Furthermore, in a series of judicial decisions, the SC has consistently held that such clarificatory circulars cannot amend or substitute statutory rules. But if the Act or the Rules are silent then the Government can issue clarifications to supplement the Rules by issuing instructions.
It is important to note that such circulars and clarifications cannot be contradictory to the principal legislation, namely the Act and the Rules. A perusal of these circulars and clarifications issued by the MCA under the Act would reveal that many a time, such circulars and clarifications are contrary to the express provisions of the Act or the Rule.
In Bhagwati Developers v. Peerless General Finance & Investment Co. & Ors., the SC had upheld the Calcutta High Court decision that these circulars do not have any mandatory effect and are merely advisory in character. In this case, the MCA had issued a circular on September 6, 1994 advising the unlisted companies against the use of revaluation reserve for issuance of bonus shares. However, both the SC and the High Court held that an unlisted company can issue bonus shares out of revaluation reserve and the MCA circular does not have any mandatory effect.
Additionally, the Delhi High Court has held that the operative and the binding character of these circulars and clarifications, as against the third parties, may be quite doubtful.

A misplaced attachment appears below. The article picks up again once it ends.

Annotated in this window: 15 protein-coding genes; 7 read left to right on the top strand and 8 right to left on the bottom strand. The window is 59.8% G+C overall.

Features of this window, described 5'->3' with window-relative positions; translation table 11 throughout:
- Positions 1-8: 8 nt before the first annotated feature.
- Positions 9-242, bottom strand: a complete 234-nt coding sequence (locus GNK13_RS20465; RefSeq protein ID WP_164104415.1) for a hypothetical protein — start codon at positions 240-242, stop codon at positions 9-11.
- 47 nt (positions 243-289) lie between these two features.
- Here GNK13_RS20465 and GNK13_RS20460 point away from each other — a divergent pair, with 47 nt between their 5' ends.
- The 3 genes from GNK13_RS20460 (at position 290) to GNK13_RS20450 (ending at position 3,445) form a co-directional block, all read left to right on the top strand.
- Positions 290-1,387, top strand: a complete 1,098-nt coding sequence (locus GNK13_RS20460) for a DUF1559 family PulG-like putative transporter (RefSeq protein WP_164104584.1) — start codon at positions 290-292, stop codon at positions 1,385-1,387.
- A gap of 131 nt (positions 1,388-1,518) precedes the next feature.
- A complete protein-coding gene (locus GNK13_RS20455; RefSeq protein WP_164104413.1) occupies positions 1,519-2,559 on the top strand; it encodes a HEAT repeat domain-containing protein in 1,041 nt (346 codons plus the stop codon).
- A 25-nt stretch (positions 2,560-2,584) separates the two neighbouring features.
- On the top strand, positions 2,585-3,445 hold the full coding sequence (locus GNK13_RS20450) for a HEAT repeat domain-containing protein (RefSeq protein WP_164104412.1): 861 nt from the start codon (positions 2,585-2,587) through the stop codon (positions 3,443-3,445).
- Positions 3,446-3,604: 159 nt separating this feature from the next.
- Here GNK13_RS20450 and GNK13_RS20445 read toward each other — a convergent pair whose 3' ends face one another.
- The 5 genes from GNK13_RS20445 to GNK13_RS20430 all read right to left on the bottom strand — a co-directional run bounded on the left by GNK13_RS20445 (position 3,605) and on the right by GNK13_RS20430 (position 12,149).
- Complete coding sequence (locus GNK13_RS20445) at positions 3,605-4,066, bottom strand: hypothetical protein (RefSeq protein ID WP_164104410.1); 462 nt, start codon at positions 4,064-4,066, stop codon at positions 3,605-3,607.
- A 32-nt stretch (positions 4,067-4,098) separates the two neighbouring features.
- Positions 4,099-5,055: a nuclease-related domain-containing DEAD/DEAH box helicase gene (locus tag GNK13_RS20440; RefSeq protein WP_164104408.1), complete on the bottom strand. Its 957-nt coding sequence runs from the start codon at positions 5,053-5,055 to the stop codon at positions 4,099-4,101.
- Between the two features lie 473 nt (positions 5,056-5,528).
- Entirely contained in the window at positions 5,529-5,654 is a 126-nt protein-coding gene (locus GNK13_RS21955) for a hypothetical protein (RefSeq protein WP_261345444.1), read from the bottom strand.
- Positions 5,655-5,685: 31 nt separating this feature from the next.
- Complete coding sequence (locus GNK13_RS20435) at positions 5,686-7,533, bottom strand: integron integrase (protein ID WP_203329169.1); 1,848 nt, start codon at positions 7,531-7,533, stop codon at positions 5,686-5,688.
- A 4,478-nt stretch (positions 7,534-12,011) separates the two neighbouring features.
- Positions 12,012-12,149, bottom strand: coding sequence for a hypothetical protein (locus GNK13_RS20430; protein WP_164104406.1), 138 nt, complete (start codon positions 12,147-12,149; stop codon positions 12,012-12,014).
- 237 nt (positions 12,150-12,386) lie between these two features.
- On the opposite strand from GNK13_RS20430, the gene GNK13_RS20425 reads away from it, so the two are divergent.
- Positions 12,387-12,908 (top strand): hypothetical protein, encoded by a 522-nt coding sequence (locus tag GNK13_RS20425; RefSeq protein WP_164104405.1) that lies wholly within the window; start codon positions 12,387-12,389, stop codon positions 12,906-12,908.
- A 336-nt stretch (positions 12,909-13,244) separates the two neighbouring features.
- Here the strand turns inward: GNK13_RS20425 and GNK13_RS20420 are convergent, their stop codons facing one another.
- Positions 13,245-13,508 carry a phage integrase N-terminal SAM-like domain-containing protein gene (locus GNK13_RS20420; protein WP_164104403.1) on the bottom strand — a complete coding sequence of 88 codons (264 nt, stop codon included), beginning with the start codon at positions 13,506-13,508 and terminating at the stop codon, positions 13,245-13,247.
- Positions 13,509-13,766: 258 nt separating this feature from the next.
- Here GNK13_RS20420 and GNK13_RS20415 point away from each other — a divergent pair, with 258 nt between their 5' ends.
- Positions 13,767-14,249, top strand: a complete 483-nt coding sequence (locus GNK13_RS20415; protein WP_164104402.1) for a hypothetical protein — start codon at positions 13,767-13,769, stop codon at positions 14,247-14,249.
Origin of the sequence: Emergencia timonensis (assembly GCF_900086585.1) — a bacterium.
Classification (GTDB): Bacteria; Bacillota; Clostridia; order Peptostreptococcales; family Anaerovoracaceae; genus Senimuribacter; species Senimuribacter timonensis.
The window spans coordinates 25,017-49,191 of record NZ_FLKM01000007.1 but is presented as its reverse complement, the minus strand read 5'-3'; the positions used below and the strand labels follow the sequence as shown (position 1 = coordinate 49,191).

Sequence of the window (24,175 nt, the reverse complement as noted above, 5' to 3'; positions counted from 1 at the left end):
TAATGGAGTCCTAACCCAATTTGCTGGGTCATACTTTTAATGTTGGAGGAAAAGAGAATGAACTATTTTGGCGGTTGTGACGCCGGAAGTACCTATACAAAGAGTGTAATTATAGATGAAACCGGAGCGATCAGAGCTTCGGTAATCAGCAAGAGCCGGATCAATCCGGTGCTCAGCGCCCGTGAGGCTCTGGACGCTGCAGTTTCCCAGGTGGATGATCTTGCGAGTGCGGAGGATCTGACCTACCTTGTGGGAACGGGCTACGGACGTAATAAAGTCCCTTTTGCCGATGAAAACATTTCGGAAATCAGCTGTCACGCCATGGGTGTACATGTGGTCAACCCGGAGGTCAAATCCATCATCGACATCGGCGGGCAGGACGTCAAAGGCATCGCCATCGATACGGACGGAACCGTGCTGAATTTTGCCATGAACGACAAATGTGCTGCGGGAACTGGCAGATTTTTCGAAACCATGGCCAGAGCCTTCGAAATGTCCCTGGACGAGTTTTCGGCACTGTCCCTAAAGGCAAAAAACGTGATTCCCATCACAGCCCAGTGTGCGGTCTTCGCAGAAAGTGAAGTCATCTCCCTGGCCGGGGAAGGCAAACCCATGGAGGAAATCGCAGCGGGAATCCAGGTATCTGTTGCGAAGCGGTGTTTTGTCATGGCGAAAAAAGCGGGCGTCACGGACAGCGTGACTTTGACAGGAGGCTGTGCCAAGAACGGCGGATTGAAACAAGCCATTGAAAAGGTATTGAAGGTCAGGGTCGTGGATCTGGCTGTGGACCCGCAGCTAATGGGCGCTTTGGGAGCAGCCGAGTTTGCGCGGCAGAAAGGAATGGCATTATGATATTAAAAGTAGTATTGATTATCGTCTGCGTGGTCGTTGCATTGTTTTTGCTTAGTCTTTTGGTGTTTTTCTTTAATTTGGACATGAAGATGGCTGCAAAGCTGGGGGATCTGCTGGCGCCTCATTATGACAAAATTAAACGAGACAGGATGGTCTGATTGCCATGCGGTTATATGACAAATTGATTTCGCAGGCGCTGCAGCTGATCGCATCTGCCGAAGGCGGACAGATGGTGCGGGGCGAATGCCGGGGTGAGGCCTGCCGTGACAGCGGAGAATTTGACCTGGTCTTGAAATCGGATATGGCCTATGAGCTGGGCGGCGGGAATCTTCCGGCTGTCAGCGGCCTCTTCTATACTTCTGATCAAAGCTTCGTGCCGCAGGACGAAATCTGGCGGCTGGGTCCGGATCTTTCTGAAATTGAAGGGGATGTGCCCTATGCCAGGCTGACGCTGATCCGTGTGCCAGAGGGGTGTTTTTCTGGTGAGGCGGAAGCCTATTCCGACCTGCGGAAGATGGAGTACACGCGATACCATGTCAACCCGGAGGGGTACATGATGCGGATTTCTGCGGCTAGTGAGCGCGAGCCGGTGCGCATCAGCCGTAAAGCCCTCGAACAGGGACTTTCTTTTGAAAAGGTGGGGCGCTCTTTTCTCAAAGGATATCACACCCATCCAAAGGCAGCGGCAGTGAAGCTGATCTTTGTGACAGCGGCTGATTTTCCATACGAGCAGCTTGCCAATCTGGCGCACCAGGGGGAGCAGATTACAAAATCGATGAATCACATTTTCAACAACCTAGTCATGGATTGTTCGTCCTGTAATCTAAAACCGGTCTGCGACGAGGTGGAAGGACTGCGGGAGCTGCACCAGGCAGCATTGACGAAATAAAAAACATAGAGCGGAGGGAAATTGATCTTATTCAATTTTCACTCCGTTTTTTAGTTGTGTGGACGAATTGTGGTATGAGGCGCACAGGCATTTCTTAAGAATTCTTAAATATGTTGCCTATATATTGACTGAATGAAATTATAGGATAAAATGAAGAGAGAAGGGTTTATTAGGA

Can a company rely upon a circular even if it is inconsistent with the statute?
In relation to whether a company can rely on a circular if it is inconsistent with the statute, the Kerala High Court in the case of Harrisons and Crossfield (India) Ltd. v. Registrar of Companies, in which the company relied on such a circular, held that,
“The directors were entitled to rely on the above advice, as honest and reasonable men, even if the same was not legally correct. They had only chosen to follow the path indicated by the Board, a high authority in the hierarchy of company law administration, and for that, they should not be penalized.” (emphasis added)
Despite the fact that the enforceability of these circulars is doubtful, the MCA keeps issuing them routinely and companies keep relying on them for making corporate decisions.
There is no provision in the Act empowering the MCA to issue such clarificatory circulars. Given the number of judicial decisions on the non-binding nature of such circulars, it would be safe to conclude that companies should be cautious while relying on such clarificatory circulars for any major decision-making, particularly when such circulars are not in conformity with the Act or the Rules.
 (2010) 2 SCC 273.
 AIR 1969 SC 33.
 AIR 1993 SC 2414.
 Dr. Rajinder Singh v. State of Punjab, (201) 5 SCC 482. See also, Subhash Ramkumar Bind alias Vakil v. State of Maharashtra, (2003) 1 SCC 506; and Union of India v. Rakesh Kumar, (2001) 4 SCC 309.
 Union of India v. Rakesh Kumar, (2001) 4 SCC 309.
 Palaru Ramkrishnaiah v. Union of India, AIR 1990 SC 166; Comptroller and Auditor- General of India v. Mohan Lal Mehrotra, (1992) 1 SCC 20.
 2005 AIR SC 3345.
 Bedi (PS) v. Registrar of Companies, (1986) 60 Comp Cas 1061 (Del).
 (1980) 50 Comp Cas 426 (Ker).